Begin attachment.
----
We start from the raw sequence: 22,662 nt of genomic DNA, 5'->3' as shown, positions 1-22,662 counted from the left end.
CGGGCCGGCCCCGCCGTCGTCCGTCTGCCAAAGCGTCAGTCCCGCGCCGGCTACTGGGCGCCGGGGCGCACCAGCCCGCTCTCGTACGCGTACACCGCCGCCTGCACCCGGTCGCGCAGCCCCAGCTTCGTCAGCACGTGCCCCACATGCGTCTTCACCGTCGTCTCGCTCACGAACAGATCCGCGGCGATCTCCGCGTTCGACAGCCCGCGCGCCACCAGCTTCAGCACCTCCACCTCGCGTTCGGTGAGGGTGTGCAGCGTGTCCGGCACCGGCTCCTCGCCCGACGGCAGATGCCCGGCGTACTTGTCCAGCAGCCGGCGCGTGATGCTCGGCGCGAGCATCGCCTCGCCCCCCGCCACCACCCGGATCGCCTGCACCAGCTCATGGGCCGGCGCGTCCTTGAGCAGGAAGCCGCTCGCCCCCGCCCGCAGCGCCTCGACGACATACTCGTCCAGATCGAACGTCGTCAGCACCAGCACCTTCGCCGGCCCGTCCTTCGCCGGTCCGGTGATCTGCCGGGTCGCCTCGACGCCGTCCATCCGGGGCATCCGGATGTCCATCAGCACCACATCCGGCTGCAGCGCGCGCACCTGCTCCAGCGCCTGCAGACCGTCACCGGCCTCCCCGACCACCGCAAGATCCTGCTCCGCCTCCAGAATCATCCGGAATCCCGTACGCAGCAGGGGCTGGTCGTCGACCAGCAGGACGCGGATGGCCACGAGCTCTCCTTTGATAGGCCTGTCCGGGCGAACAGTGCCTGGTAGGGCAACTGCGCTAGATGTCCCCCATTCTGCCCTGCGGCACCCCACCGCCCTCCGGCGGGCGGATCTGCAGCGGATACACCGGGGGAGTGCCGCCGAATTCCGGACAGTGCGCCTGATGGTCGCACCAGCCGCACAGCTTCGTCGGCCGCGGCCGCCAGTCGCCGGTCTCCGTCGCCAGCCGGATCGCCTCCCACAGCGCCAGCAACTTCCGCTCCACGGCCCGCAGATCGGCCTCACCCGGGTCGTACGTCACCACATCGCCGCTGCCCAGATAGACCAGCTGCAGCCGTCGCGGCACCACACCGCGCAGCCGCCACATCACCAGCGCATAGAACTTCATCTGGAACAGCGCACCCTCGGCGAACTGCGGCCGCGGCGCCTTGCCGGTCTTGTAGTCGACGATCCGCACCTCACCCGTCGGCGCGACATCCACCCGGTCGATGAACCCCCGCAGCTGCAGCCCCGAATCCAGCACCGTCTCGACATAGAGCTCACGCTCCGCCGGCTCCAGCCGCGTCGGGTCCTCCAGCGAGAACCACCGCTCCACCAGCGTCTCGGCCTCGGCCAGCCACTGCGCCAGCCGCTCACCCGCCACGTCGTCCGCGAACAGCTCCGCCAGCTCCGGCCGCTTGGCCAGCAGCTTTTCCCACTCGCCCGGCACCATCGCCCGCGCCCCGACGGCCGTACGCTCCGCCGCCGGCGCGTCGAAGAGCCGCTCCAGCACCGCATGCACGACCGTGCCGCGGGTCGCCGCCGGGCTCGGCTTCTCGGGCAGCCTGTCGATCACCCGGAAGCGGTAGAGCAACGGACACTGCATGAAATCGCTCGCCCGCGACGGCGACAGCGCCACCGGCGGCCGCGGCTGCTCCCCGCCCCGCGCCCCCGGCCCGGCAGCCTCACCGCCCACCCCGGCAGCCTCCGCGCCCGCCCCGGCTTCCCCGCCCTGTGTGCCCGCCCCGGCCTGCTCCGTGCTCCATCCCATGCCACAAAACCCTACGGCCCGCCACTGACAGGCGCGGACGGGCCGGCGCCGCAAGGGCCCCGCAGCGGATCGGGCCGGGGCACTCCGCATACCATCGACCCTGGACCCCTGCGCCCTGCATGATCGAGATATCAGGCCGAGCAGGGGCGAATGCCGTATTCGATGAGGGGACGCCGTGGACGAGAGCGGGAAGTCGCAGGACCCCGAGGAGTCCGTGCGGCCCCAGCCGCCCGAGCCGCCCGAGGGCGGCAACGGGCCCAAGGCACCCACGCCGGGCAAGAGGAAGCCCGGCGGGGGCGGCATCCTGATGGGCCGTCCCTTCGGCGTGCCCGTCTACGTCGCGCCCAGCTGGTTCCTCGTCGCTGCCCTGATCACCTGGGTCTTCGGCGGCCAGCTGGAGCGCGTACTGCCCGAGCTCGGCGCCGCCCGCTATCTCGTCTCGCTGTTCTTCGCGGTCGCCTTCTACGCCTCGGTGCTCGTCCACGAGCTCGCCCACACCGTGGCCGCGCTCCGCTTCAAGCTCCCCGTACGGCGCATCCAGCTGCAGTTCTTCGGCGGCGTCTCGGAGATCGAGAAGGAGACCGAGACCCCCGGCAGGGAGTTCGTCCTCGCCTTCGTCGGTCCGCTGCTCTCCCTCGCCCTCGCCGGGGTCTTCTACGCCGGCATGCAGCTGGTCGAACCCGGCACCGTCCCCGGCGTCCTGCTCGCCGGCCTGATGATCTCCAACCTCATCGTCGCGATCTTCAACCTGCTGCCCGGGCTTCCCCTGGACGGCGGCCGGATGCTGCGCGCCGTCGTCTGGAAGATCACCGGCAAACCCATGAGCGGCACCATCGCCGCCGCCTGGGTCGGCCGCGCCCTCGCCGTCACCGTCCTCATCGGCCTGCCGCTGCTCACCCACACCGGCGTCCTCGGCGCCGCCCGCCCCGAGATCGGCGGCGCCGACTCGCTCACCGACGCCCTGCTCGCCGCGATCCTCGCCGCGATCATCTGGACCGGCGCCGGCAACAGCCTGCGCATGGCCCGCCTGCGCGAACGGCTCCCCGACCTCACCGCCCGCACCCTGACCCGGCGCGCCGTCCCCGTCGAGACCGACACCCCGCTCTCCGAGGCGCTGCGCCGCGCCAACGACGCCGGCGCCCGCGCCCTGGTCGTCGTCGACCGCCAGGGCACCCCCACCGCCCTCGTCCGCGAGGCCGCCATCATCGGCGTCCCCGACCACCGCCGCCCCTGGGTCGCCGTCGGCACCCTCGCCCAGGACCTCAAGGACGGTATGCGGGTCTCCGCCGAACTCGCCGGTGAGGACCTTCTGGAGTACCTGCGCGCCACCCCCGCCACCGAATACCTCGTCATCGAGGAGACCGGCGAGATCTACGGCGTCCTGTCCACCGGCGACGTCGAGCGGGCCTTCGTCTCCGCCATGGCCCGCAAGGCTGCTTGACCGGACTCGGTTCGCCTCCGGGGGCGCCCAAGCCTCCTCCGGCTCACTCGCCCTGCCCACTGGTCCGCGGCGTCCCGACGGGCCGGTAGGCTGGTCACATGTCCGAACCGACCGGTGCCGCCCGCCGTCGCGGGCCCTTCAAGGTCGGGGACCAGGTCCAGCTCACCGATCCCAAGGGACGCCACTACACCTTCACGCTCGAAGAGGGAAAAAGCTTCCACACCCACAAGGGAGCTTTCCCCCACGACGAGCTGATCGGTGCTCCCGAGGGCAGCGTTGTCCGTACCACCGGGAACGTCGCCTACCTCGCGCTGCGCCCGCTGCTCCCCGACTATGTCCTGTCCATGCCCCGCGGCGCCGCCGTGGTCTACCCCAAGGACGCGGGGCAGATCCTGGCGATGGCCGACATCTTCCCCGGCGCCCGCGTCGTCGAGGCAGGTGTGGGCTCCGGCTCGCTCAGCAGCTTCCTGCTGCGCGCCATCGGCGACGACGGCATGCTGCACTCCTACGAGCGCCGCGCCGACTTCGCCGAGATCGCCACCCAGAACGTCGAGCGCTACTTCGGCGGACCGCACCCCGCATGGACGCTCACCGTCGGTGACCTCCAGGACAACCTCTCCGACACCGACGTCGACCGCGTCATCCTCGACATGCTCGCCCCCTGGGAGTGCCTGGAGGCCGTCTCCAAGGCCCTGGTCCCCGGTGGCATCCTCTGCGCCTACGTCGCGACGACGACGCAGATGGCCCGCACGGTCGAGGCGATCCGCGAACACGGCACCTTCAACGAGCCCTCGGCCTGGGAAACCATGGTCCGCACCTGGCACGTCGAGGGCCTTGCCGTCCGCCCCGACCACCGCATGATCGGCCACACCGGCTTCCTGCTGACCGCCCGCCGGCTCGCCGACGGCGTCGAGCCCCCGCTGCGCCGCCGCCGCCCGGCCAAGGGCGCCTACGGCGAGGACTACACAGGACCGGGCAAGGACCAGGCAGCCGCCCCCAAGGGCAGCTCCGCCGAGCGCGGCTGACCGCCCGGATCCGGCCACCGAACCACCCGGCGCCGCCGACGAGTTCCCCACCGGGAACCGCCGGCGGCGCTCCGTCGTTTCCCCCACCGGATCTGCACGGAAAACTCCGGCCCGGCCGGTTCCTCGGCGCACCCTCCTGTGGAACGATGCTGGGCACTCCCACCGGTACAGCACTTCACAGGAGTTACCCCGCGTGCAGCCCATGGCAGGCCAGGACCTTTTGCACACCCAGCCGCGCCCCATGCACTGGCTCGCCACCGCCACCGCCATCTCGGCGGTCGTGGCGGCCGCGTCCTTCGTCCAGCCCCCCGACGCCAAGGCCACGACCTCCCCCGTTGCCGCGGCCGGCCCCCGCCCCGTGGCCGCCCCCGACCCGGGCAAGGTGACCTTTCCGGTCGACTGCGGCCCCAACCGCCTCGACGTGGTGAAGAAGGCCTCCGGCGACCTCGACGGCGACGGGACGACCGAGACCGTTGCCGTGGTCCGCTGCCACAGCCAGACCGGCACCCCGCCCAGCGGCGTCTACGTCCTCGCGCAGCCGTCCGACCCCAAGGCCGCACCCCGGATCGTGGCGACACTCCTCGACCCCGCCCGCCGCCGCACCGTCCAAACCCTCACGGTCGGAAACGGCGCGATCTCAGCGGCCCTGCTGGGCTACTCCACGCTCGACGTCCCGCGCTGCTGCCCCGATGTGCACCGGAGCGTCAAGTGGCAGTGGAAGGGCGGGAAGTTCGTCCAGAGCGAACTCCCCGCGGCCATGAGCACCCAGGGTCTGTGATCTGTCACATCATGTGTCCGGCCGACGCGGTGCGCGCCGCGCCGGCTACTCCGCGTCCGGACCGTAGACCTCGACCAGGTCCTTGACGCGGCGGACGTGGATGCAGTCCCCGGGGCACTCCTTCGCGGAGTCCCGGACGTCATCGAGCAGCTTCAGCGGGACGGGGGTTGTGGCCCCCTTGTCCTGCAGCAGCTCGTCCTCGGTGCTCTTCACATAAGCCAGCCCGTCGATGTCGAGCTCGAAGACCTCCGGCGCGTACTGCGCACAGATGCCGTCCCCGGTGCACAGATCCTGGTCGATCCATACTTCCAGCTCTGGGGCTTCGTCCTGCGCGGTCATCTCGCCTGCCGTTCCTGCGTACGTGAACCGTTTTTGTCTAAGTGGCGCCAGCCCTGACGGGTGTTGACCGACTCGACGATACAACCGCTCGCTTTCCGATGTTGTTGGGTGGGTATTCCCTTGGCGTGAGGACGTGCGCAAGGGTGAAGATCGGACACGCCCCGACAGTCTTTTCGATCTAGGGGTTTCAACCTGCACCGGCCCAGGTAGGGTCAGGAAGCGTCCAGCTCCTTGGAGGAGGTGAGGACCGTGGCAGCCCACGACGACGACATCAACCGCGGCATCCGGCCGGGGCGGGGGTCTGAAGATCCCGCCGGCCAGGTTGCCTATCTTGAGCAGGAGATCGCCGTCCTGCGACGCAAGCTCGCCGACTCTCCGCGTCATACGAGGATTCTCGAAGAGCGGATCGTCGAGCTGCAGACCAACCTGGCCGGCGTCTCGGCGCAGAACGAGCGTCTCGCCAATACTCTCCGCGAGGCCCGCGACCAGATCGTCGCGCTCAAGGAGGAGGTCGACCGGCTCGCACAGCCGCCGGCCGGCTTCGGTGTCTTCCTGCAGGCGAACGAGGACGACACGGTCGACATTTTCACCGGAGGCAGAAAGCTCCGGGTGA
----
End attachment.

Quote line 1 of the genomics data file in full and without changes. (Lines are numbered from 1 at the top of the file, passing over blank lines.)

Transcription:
We start from the raw sequence: 22,662 nt of genomic DNA, 5'->3' as shown, positions 1-22,662 counted from the left end.